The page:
‘Changing Ireland’ has followed a Kildare family over the weeks and now months as they have taken in refugees. A few others in the area have done likewise, but Matt – a dairy farmer in his early 50s – was the first to move and the first to take in refugees in his locality. He acknowledges other hosts might need cash, but said: “It would change it. That’s not why we are doing this.”

At the latest count, four Ukrainians – two of whom we spoke to – are settling into Matt’s home.

It’s a large, colonial-era, three-storey house with adequate spare rooms since siblings moved out years ago. Refugees staying in the area have now enrolled in local schools, registered with local doctors, been greeted by local community groups. Many are seeking work and they are becoming part of the local community. For instance, one woman who played violin professionally back home now plays in the local church.

Irish families offering homes were able to move at lightning speed compared to Government and even the Red Cross. Back in late February, Matt told me his ambitions.
“We have a big house and spare rooms and I was watching the news and made my mind up. I checked with Dad (his father Noel is in his 80s) and with Tom (Matt’s younger brother) to see if they were okay with us welcoming refugees. They were fine with it,” he said.

And so they set about refurbishing their spare rooms. “We want it to be nice for them,” he said in early March, with arrivals imminent. “We are in touch with a mother and her daughter who are still in Ukraine. There is also a family in Poland who could be here anytime soon.”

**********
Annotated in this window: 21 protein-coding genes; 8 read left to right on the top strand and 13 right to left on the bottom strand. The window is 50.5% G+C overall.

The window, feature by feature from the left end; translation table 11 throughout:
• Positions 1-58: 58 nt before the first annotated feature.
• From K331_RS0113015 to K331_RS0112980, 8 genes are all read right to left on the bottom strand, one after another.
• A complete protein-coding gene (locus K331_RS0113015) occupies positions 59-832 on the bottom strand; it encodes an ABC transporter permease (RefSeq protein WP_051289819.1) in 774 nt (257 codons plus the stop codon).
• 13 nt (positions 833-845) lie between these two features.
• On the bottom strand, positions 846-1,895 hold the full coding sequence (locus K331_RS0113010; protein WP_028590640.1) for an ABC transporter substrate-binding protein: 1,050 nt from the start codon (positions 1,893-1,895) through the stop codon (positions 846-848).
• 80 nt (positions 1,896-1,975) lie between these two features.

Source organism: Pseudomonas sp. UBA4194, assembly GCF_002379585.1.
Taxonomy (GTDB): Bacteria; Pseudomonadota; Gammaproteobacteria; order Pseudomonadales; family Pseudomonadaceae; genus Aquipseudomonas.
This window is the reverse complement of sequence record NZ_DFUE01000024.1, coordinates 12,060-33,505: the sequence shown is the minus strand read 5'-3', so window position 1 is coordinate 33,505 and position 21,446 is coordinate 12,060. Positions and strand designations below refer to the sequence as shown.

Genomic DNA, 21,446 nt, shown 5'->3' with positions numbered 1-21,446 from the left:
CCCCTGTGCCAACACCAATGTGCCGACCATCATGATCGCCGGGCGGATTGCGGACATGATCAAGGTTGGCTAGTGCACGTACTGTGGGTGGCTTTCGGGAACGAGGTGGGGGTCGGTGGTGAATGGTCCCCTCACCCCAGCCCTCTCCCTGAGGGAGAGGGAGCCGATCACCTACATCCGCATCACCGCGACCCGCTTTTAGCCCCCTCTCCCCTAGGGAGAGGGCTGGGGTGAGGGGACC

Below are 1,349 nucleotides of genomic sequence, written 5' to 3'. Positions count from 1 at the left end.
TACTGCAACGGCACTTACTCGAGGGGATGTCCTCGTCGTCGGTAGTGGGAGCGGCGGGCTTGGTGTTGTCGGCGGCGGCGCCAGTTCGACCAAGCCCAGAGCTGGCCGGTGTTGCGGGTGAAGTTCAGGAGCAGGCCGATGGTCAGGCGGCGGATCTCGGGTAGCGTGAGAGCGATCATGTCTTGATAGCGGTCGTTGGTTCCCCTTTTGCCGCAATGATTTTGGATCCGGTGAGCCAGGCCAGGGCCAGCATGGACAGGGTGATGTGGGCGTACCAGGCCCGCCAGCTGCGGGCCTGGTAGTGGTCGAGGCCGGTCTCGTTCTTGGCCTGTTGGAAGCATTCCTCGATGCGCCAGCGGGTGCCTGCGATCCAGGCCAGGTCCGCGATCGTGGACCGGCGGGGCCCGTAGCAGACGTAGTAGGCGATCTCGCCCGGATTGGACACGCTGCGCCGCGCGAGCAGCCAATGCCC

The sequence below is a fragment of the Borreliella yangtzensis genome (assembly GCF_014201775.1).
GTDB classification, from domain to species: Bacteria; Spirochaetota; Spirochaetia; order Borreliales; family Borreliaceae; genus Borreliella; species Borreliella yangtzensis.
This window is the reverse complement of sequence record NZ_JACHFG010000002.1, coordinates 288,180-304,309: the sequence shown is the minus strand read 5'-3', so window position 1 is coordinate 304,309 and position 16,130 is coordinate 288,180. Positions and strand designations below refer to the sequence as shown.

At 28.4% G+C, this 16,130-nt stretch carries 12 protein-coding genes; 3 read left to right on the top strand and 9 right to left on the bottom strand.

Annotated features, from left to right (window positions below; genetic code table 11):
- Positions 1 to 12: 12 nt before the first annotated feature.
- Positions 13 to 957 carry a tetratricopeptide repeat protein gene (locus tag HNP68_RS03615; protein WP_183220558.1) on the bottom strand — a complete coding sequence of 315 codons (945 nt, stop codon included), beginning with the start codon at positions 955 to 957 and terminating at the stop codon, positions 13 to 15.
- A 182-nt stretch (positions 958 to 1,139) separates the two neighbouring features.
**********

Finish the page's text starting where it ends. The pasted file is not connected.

He found success by joining the Association of Ukrainians in the Republic of Ireland. “I also contacted the Irish Refugee Council and the Red Cross,” he said.
He was under no illusions.
“I hardly got any work done on the farm those first weeks. And this is not a short-term thing. These people could be with us for a long, long time, so it is not something you undertake lightly,” he said.

The mother and daughter he told me about in early March made it out of Ukraine and I met them two weeks after they moved into Matt’s house. Nadiya and her daughter Anna told us they did not see the atrocities others will have witnessed and they know they were lucky to get out early.

“I am an optimist,” said Nadiya from Kharkiv. “I see possibilities, but many will come with hatred and bitterness. It will be more difficult for them.”


“I am an optimist,” said Nadiya. “I try to see possibilities, but others who come here – especially after all the bombings they experienced – many will come with hatred and bitterness. It will be more difficult for them.”

When they reached Poland Nadiya and Anna heard through word of mouth about the farming family with whom they now live.
Matt was partly inspired by thinking of what his late mother would have done if she heard refugees were fleeing war for Ireland.
“She would have done the very same. I know she would have,” said Matt.

Now there are more Ukrainians living in their house than Irish.